Tommy's PregnancyHub

Relationships after having a baby - for dads and partners

Having a baby brings a lot of changes to your life, which may affect your relationships with your partner, family and friends.

Your relationships

Having a baby brings a lot of changes to your life, which may affect your relationships with your partner, family and friends. You might become much closer to some people whereas other relationships may become more distant. 

Support from others can be a big help, especially in the early days. 

Your relationship with your partner

Caring for a newborn, together with the sleepless nights, can mean you and your partner have less time for each other. It’s natural for your relationship to change for a while after the birth. 

Try to find time for each other when you can. Maybe you can have a few minutes alone while the baby naps. Or friends and family might babysit.

You might find that you’re arguing more than usual. Taking turns to speak and really listen to each other can help you find positive ways to work together. Keeping your feelings to yourself can cause more problems in the long run so try to be honest about how you feel.

Read more about relationships and pregnancy.

Sex after the birth

Your partner is likely to feel tired and sore after giving birth. They may need to wait a few weeks before having sex if they needed stitches or had a c-section.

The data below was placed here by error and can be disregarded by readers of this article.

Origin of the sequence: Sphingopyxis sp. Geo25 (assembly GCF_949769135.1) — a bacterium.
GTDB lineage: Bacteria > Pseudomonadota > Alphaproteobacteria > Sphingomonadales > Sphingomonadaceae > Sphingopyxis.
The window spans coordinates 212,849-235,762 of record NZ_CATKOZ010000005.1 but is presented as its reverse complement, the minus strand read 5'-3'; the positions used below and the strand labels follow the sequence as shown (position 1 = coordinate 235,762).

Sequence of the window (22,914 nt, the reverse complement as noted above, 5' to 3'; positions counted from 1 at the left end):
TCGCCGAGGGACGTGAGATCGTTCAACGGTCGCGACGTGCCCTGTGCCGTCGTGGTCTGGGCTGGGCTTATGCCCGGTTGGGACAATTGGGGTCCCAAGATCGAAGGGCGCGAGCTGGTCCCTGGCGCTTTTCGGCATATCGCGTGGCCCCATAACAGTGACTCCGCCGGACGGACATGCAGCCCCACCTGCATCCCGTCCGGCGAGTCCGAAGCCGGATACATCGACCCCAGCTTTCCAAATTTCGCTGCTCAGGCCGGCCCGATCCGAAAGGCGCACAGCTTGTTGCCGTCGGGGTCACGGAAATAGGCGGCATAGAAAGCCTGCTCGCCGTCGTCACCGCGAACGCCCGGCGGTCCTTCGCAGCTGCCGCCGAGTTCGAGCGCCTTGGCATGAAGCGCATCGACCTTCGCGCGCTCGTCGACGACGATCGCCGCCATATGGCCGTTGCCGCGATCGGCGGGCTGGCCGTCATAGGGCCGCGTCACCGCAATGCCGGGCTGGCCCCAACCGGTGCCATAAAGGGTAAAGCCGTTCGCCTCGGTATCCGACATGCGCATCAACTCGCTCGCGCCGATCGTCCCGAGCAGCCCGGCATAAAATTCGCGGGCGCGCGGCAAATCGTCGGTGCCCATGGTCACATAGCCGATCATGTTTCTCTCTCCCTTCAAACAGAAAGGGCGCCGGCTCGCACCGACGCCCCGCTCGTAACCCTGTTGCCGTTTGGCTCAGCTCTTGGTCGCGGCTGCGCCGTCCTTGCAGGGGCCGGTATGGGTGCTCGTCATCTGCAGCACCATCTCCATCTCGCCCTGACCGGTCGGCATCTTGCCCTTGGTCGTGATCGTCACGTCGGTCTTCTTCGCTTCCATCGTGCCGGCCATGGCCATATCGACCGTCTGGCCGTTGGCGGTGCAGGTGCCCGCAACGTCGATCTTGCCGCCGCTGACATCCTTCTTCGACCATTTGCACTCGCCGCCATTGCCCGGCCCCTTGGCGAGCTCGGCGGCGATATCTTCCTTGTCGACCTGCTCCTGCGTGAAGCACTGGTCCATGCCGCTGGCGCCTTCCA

Once you both feel ready to start having sex again, take things slowly. They may find it uncomfortable to begin with. You can still be close without having penetrative sex.  

Your partner can get pregnant 3 weeks after giving birth. Unless you’re planning another baby, you’ll need to use contraception. 

Read more about sex after pregnancy.

Co-parenting

If you’re not in a relationship with the mum or birthing parent, it can take time to develop your own way of working together. You can help to make this easier by agreeing what your roles will be and talking regularly about how things are going. This may involve making some compromises along the way.

Family Man has information for separated and divorced parents.

Relationships with family and friends

You may find that your relationships with family and friends change after you have a baby. You might become much closer to some people. Others might find it hard to understand how you’re feeling. 

Don’t be afraid to ask for help if you need it. Often, people want to support you but they might not know how.  

More support and information

Relate has information for new parents.

Baldwin S et al (2018) Mental health and wellbeing during the transition to fatherhood: a systematic review of first time fathers’ experiences. JBI Database of Systematic Reviews and Implementation Reports 2018; 16(11): 2118-2191. 

NHS. Caesarean section: recovery. https://www.nhs.uk/conditions/caesarean-section/recovery/ (Page last reviewed: 27 June 2019. Next review due: 27 June 2022)

NHS. Episiotomy and perineal tears. https://www.nhs.uk/pregnancy/labour-and-birth/what-happens/episiotomy-and-perineal-tears/ (Page last reviewed: 20 March 2020. Next review due: 20 March 2023)

NHS. Vagina changes after childbirth. https://www.nhs.uk/live-well/sexual-health/vagina-changes-after-childbirth/ (Page last reviewed: 23 October 2018. Next review due: 23 October 2021)

NHS. Sex and contraception after birth. https://www.nhs.uk/conditions/baby/support-and-services/sex-and-contraception-after-birth/ (Page last reviewed: 13 December 2018. Next review due: 13 December 2021)

NHS. Relationships after having a baby. https://www.nhs.uk/conditions/baby/support-and-services/relationships-after-having-a-baby/ (Page last reviewed: 2 January 2019. Next review due: 2 January 2022)
 

Review dates
Reviewed: 15 June 2022 | Next review: 15 June 2025